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At the end of October 2009, a nationwide protest of farmers took place
against the low purchase prices for milk, which was organised in regions by
the farmers themselves. In at least eight localities across the Czech
Republic, farmers poured hundreds of thousands of litres of milk into fields.
The move was a mark of protest against its low purchase prices, which have
recently dropped below the production cost. The farmers are concerned that
they will have to send a large proportion of their cattle to be slaughtered.
On 6 October 2009, after less than a month of negotiations, the social
partners in Bulgaria’s energy sector signed a new sectoral collective
agreement for a two-year term. The swift adoption of the branch agreement is
due to consensus being reached between employers and trade unions because of
the current economic crisis. They recognised that, on the one hand, it was
not possible to increase wages but, on the other, employees’ interests
needed to be protected. The social partners decided to maintain the wage
parameters agreed in the branch agreement in 2007 and to increase some forms
of workers’ compensation. The main reasons for the crisis in the sector are
the stagnation of the markets, a reduction of customers and a decline in the
possibilities for credit.
Directive 2008/06/EC  amending Directive 97/67/EC with regard to the full
accomplishment of the internal market of Community postal services was
adopted on 20 February 2008. It envisages the complete liberalisation of the
postal services market by 31 December 2010 at the latest. However, 11
countries, including Luxembourg, are benefiting from an extension until 31
December 2012. At present, P&T Luxembourg  is continuing to handle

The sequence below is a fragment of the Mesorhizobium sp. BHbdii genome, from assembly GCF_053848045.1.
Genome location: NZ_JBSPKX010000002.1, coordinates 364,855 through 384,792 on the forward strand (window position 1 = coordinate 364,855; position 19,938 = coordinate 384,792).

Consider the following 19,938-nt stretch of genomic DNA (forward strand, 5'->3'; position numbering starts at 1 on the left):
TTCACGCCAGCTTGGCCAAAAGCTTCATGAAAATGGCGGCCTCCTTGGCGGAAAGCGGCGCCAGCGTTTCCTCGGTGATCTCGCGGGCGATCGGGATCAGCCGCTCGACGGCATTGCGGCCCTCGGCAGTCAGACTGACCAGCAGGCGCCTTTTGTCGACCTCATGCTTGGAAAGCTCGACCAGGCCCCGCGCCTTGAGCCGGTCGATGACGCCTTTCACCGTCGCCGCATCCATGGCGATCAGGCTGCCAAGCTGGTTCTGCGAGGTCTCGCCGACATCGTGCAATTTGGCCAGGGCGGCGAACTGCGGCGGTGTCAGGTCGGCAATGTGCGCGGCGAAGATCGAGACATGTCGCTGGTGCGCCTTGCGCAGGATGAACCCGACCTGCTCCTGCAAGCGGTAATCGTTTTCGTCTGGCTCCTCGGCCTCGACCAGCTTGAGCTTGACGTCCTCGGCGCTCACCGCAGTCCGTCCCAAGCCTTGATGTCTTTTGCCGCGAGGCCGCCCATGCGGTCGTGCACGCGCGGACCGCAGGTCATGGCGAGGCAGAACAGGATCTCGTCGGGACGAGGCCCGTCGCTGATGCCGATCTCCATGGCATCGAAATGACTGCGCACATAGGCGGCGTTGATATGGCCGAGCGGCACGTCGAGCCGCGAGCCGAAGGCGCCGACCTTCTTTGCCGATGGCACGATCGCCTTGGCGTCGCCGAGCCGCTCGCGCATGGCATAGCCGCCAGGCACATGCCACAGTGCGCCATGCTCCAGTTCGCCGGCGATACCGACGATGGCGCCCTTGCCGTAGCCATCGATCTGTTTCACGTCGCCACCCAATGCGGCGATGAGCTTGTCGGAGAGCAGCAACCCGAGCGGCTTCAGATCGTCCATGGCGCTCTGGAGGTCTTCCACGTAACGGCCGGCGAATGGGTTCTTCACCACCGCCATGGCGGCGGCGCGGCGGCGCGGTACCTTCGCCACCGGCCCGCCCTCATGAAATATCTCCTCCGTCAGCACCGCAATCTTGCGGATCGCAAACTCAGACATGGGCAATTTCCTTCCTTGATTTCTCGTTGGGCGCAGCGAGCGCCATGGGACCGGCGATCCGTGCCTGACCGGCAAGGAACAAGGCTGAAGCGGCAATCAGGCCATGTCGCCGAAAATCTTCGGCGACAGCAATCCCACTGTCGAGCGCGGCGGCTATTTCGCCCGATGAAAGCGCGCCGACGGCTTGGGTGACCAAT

national and international mailing pieces weighing less than 50 grammes.
After the complete liberalisation of the postal market, any operator will be
able to collect, transport, sort and distribute mailing pieces of any weight.
The idea of merging all pieces of public wage legislation into one law dates
back to November 2005, when it was included in a protocol between the
Government of Romania (Guvernul României ) and the National Alliance of
Budgetary Trade Unions ‘SED LEX’ (Alianţa Naţională a Sindicatelor
Bugetarilor ‘SED LEX’, Alianţa SED LEX ) (*RO0504104F* ). The
parties to the protocol agreed that a bill should be drafted by the end of
June 2006. Later that year, the trade unions accused the government of not
having kept its side of the bargain by the due date, and demanded – in
light of Romania’s accession to the European Union on 1 January 2007 –
that the national minimum net salary for public servants should be €350 a
month. The trade unions argued that the salary of similar employees in
central and eastern European countries was €470 a month.
Trade unions in Austria have issued claims that, since the beginning of the
current global economic downturn, companies have increasingly made use of
so-called suspension arrangements (/Aussetzverträge/). Such arrangements
provide for the temporary suspension of employment of individual employees
– in such cases, the employer and the employee agree to terminate the